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“This is a guest post by Sheri and entry in our non-fiction writing contest – where you could win $100 cash. (This contest ends on June 5 2011 so get busy)”
I’ve seen many comments here over the last 6 months discussing how some are trying to bring friends and family into the world of “being prepared”. I’ve mentioned it in my own comments. I notice there are some success stories, but I also notice there are some endings that weren’t expected. Do we really know our friends and, in some cases, our family. Operations security (OPSEC) is one of the most important details of prepping. I want to discuss what we might take for granted every day, but when TSHTF, who will truly stand with us or, unfortunately, against us.
I know we want to spread the word and I know we want to help those we feel close to, whether it be a family member or a close group of friends or coworkers. The comments I’ve read are from those with good hearts who really thought they were doing the right thing by spreading the word of being prepared. (Me included) You might get someone who is curious and asks questions.
Do they want to truly know more or are they falsely showing interest just to see what you will say next? Be careful! Just because they act interested doesn’t necessarily mean they plan to change their ways and get onboard. Prepping is a way of life, not a weekend adventure. Remember one thing: Once the cat is out of the bag, you can’t put it back in.
Will these be the “friends” who turn on you when TSHTF? You won’t know for sure until that time comes. Will you share just enough that when something happens and these folks have nowhere else to go, that conversation is going to come back to them and they will show up on your doorstep…with all the people they’ve told about your prepping? It’s a tough decision. Do I help and try to convince people to prep or do I do my thing and let the rest fend for themselves?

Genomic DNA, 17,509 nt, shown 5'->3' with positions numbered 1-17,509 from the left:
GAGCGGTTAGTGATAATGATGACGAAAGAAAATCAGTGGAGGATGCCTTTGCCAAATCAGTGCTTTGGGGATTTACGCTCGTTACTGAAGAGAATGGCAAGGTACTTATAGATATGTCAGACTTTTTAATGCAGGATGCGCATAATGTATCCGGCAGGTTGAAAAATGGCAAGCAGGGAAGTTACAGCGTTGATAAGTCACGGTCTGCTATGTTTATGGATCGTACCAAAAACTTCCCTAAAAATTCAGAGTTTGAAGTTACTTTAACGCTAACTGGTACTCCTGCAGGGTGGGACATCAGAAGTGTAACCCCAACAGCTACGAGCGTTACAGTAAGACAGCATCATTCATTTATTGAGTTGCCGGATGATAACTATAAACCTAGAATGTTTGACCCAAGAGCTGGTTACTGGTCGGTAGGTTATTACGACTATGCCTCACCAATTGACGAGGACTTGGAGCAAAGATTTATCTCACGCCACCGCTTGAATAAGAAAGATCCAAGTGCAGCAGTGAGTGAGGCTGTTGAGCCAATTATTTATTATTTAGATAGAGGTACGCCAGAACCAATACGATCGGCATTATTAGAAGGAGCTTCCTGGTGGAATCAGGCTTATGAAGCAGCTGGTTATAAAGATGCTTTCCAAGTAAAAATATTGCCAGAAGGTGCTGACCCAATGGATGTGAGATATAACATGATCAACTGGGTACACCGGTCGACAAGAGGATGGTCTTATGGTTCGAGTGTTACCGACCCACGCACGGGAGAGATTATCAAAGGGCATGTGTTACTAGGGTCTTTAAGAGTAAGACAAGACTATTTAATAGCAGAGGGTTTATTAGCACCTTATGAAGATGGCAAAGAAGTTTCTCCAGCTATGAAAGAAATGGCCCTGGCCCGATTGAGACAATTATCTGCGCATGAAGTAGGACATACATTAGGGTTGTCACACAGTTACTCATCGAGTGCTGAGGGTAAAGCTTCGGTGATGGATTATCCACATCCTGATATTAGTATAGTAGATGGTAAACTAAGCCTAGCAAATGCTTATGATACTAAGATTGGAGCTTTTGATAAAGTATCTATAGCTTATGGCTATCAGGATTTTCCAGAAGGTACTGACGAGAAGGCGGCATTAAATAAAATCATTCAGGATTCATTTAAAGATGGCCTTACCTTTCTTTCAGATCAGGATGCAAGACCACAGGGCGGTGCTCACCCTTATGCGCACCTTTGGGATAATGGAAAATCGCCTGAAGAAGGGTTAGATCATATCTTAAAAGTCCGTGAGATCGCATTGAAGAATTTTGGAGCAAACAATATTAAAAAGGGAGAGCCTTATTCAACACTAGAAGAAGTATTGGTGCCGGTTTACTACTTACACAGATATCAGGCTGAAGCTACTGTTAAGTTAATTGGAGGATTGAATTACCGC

Maybe the best approach to discussing prepping is to not discuss prepping. Be as vague as possible but still get to the point. Ask them if they have a garden. Tell them that home-grown vegetables are healthier for them than store-bought. Ask them if they’ve ever made their own bread. Tell them you tried it and it was quite good. Ask them if they can those vegetables. Talk about things indirectly and maybe by just getting them thinking, they might try something you suggest and it may save them down the road without them even knowing it.
Family can also be a controversial issue. I know this isn’t something any of us wants to think about, but it can and will happen, not to every one of course, but someone out there will have this issue. The people we should be able to trust the most could be the first to turn on us. We all have or know someone who has those relatives that only show up when they need something. It could be grown children, siblings, cousins and even parents. I know a lot of people familiar with that last one. Very sad, but true.
I’ve read here, too, about some who have put away extra food for family members who don’t prep. This is great. You know it needs to be done and you don’t mind doing it. Do it, just don’t tell them you are doing it. They could tell the wrong person and there goes that cat again…
So, how much information is too much information? Do we continue to share our inner prepping thoughts with others to try and sway them to get ready for the worst or do we not talk about our preps with anyone, except of course our online, friendly LMI right here on MD’s blog 😀